Research, Chagas

Over 50,000 People in Spain Live With Chagas Disease, and More Than 70% Are Not Diagnosed or Treated

Antenatal screening campaigns in the different autonomous communities have increased the number of children diagnosed and treated, but many women of childbearing age remain undiagnosed and untreated, according to a new study

Chagas, Spain

Over 50,000 people in Spain live with Chagas disease, 613 of whom are children, according to estimates from an analysis led by the Barcelona Institute for Global Health (ISGlobal), a center supported by the "la Caixa" Foundation. These results, published in the journal Travel Medicine and Infectious Disease, confirm that Trypanosoma cruzi infection could be the most common imported parasitic disease in the country. 

Chagas disease, an infection caused by the T. cruzi parasite, is endemic in 21 countries in Central and South America, where it is mainly transmitted through the bite of the vector (the kissing bug). However, due to migratory flows, the disease is now common in non-endemic areas, where it is mainly transmitted from mother to child (congenital Chagas disease) and, to a lesser extent, through blood transfusions or organ transplants.

Due to the high number of Latin American migrants, Spain is the country outside the Americas with the highest disease burden, although Chagas disease is also present in other European countries such as Italy and Switzerland. "Despite the risk of transmission, few countries have implemented adequate control measures in blood and organ banks, or in antenatal care services," explains Ana Requena, who leads the Migration and Health research line at ISGlobal. "But to do so, we need more accurate estimates of the real number of infected people", she adds.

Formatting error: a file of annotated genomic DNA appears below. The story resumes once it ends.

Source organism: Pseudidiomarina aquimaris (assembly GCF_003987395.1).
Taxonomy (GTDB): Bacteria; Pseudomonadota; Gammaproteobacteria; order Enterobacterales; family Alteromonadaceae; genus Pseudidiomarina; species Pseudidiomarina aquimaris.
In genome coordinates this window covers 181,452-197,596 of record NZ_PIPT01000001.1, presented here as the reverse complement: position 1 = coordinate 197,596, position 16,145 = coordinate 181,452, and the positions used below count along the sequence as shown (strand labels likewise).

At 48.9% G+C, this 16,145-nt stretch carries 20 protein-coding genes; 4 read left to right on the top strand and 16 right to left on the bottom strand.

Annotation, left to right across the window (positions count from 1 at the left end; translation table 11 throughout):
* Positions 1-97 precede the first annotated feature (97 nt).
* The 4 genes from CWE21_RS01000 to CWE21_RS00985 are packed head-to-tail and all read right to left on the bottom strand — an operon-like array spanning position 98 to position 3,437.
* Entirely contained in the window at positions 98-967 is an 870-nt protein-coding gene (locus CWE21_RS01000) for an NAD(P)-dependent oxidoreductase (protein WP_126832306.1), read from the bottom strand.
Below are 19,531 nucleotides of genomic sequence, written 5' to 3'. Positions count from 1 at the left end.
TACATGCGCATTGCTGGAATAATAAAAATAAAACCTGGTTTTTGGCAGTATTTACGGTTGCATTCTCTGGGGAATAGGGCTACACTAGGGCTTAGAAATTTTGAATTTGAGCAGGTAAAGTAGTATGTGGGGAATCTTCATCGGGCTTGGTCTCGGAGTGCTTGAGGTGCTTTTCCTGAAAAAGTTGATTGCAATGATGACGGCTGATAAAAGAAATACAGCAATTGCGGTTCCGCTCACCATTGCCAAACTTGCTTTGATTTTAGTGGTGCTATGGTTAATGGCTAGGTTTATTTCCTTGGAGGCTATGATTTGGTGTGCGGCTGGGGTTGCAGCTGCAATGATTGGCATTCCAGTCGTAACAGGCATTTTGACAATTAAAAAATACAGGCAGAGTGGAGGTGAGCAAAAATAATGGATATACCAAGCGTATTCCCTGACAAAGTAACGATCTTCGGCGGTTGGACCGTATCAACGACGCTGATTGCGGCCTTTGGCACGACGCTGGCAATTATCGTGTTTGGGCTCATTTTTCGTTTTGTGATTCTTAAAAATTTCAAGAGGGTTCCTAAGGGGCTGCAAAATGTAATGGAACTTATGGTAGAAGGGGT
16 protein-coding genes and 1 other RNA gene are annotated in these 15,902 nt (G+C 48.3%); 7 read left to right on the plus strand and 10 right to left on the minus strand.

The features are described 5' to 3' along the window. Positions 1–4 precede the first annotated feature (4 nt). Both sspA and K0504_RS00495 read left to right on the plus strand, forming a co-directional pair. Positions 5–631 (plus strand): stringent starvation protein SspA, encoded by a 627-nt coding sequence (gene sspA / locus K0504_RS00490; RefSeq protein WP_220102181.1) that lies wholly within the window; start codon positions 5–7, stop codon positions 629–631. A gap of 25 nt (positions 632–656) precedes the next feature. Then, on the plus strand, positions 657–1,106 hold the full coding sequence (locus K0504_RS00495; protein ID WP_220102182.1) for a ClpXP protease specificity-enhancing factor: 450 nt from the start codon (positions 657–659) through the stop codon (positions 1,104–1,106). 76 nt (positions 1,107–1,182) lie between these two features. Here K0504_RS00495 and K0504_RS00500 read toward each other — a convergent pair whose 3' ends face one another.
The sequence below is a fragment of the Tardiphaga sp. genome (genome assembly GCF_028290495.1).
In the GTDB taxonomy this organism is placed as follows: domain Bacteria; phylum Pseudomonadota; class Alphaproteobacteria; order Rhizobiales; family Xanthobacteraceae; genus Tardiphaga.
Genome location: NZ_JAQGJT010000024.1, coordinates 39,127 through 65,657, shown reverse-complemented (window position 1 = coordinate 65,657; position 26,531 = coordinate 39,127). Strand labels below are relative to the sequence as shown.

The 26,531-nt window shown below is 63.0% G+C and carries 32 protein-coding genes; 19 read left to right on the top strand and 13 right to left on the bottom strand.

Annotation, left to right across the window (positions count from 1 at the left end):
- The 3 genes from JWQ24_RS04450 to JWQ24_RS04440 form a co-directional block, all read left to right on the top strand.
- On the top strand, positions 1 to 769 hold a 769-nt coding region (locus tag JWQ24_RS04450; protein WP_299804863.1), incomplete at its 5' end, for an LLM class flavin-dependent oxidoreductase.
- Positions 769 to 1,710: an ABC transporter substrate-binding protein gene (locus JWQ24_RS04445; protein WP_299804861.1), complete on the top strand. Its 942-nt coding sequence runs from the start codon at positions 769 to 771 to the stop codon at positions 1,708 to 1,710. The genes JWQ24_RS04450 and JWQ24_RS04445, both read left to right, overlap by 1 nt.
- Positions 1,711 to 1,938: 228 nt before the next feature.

In this study, Requena and her team used official data from various sources, collected between 2010 and 2018, to calculate, for each autonomous community in Spain, the number of Latin American migrants and their country of origin, the prevalence of the disease in the different migrant populations, and the number of patients treated for the disease.

The authors estimate that 55,367 of the 2.6 million migrants from endemic countries are living with T. cruzi infection, and more than half of the cases, 54%, are people coming from Bolivia, where the prevalence of the disease is very high. Moreover, of the nearly 800,000 migrant women of childbearing age, 23,382 of them were affected in 2018. This means that the rate of underdiagnosed individuals in Spain is high, around 70% (68% for women of childbearing age), although there are considerable differences between regions. These differences may be due to distinct policies in access to diagnosis and treatment, as well as in prenatal screening and awareness programs. The rate of undertreated individuals is also high: 82.5% for those over 15 years of age and 60% for those aged under 15

"Thanks to the antenatal screening programs implemented in several communities, screening and treatment in children has improved considerably," says Requena. But the results of the study indicate that Spain remains a country with high prevalence of Chagas disease, in which a large number of people are underdiagnosed and undertreated. This is also true for women of childbearing age, who should be a priority group.


Miriam Navarro, Laura Reguero, Carme Subirà, Antonio Blázquez-Pérez, Ana Requena-Méndez. Estimating chagas disease prevalence and number of underdiagnosed, and undertreated individuals in Spain. Travel Med Infect Dis. 2022 Mar 2;47:102284. Doi: 10.1016/j.tmaid.2022.102284.